Women's: Arc’teryx Acrux SL
The Arc’teryx Acrux SL certainly stands out among the crowd with its unique design (Arc’teryx almost never seems to mimic other companies and instead thinks outside of the box). The first thing to note with the Acrux SL is the low weight: at 10.6 ounces per shoe, it is one of the lightest shoes on our list (SL stands for superlight, after all). The minimalist nature of the Acrux makes it perfect for technical-rock approaches and for carrying up and over a climb. Second, the Acrux SL combines a tongueless inner liner with a seamless one-piece upper. The liner provides a snug fit, keeping out debris and eliminating hot spots, so much so that some climbers mention feeling as though they could have worn the shoes without socks. Meanwhile, the upper creates a protective, hydrophobic shell. Aside from the high cost, it’s pretty much the whole package in an approach shoe.
As far as the sole goes, Arc’teryx didn’t reinvent the wheel. Similar to that of Five Ten’s Guide Tennie, the Acrux sole is constructed of highly sticky rubber with a smooth climbing zone at the toe, shallow, circular lugs covering the midsole, and heel tread for traction and braking. Overall, this type of sole underperforms on wet or soft terrain but is in its element on rock. Arc’teryx offers this shoe in a Gore-Tex version, but aside from the area around the laces, the shell in the standard version is water resistant and more breathable.
See the Arc'teryx Acrux SL
Weight: 2 lbs. 2 oz.
Sole: Vibram Idro-Grip V-Smear
What we like: Sticky rubber and a great price.
What we don’t: Heavy and bulky.
Women's: La Sportiva Boulder X
The La Sportiva Boulder X’s were my first pair of approach shoes and I loved them. They were extremely comfortable, excelled on the trail, climbed third and fourth class well, boasted insanely sticky rubber, and were cheap. I owned three pairs in succession. For an entry-level, all-around approach shoe, the Boulder X was exactly what I needed.
However, as I got into higher levels of climbing, I grew more particular about how I wanted my approach shoes to perform and the Boulder X’s no longer made the cut. The leather stretched so much when wet that my wide feet swam and twisted around in the toe box, and as a result every pair I wore developed a tear where the rand meets the leather. What little edging power the shoes had was diminished by this lack of support. I wanted to wear aluminum crampons with these shoes, but found their sole overly bulky and awkward to attach to crampons. Additionally, the shoes were heavier and bulkier than I would prefer to wear on my harness. That said, if you’re in search of an entry level shoe that is a beast on the trail, one of the most comfortable and supportive in the game, offers great traction on rock, and won’t cost you an arm and a leg, the Boulder X should be at the top of your list.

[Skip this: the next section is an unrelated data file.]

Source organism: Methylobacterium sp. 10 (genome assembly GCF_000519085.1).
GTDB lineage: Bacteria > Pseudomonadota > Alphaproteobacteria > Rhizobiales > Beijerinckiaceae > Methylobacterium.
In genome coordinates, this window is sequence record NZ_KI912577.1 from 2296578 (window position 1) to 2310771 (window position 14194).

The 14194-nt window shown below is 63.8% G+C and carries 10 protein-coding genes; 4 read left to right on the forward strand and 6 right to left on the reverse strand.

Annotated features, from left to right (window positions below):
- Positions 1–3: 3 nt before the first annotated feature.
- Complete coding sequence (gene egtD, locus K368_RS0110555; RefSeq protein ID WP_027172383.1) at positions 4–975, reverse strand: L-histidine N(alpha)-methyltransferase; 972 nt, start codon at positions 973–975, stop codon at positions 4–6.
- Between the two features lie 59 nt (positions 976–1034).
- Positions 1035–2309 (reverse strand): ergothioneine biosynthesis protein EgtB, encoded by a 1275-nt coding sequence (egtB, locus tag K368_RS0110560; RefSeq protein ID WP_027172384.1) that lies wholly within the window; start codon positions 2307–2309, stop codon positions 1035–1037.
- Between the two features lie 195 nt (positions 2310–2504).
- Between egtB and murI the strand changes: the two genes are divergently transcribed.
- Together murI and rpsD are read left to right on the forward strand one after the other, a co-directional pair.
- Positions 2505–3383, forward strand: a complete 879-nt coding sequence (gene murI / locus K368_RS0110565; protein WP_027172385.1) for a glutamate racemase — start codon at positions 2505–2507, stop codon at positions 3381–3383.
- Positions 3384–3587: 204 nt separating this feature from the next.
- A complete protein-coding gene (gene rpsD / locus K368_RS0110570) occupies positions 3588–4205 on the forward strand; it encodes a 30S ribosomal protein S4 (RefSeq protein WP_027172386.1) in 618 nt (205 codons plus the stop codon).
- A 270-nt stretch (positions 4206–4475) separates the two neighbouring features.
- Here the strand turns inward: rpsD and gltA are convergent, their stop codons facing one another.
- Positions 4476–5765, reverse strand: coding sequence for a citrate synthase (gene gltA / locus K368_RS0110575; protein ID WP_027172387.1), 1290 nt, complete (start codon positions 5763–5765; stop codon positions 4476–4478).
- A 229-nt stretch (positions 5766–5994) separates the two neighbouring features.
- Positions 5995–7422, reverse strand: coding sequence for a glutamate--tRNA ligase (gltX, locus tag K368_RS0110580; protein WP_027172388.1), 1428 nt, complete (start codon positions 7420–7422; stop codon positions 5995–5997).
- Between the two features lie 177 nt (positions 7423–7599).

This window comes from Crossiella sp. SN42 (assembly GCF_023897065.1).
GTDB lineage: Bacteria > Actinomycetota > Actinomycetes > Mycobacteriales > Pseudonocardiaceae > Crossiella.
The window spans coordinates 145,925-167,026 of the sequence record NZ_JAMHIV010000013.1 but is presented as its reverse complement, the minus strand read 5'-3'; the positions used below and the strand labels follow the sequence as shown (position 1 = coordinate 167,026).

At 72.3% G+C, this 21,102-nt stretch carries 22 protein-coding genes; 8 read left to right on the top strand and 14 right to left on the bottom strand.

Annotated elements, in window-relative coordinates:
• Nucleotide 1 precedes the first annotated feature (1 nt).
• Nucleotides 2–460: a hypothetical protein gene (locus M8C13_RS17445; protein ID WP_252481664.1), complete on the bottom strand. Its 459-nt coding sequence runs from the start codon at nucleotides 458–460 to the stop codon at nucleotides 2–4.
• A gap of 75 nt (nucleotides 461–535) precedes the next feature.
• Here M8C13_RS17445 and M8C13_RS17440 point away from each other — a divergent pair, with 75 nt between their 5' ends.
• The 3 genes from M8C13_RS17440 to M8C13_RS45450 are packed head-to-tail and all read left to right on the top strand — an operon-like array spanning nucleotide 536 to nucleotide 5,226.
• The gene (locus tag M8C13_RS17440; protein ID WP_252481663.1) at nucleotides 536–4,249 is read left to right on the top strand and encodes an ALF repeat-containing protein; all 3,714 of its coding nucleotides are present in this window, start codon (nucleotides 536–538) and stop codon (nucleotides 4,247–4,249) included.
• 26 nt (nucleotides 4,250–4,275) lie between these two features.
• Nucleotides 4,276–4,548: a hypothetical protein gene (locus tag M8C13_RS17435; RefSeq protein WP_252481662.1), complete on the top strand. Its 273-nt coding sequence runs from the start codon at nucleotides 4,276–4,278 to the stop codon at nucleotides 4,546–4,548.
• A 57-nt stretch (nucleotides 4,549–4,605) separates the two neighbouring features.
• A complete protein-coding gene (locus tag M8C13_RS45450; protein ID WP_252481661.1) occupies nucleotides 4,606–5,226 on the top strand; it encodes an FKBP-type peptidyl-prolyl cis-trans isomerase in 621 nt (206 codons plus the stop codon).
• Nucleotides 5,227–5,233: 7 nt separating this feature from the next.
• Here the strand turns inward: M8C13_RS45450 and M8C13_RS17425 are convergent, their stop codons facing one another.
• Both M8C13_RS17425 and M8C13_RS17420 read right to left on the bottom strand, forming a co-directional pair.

See the La Sportiva Boulder X
Weight: 2 lbs. 6 oz.
Sole: Vibram Alpine Approach
What we like: Powerful and durable shoe for mountain environments.
What we don’t: This shoe is not one you’ll want on your feet on fifth class terrain.
Women's: Salewa Mountain Trainer GTX
Let’s get the bad news out of the way first: Salewa’s Mountain Trainer GTX does not climb well. If you’re looking for a shoe to transition from the trail to fifth class terrain, this heavy, bulky Gore-Tex shoe is not the one. But that’s about all it doesn’t do well.
For their guided trips up the Grand Teton in Wyoming, Jackson Hole Mountain Guides’ shoe of choice is the Mountain Trainer GTX. This says a lot: these shoes are absolutely built for the mountains. With the breathable Gore-Tex liner, durable construction, and high level of protection, the Mountain Trainer GTX shoe is in its element on technical terrain such as loose scree, dirt, and kicking steps in snow. And for hikers interested in exploring more technical terrain with a lighter weight and more form fitting shoe, this is an excellent choice. The heel cup and comfort are exceptional, transforming your feet into mountain climbing machines.
See the Salewa Mountainer Trainer GTX
Weight: 2 lbs. 0.4 oz.
Sole: Vibram Megagrip
What we like: Big-time support and protection at a reasonable weight.
What we don’t: Most of the time, a low-top approach shoe will suffice.
If you’re looking for an approach shoe that can hold its own on snow, hike dozens of miles with a heavy load, and is nimble enough to perform well on fourth and low-fifth class, look no further. La Sportiva’s TX4 Mid is a unique approach-shoe-meets-mountaineering-boot design. It’s lightweight and streamlined with great responsiveness and stickiness, but also has the support and durability of a dedicated hiker.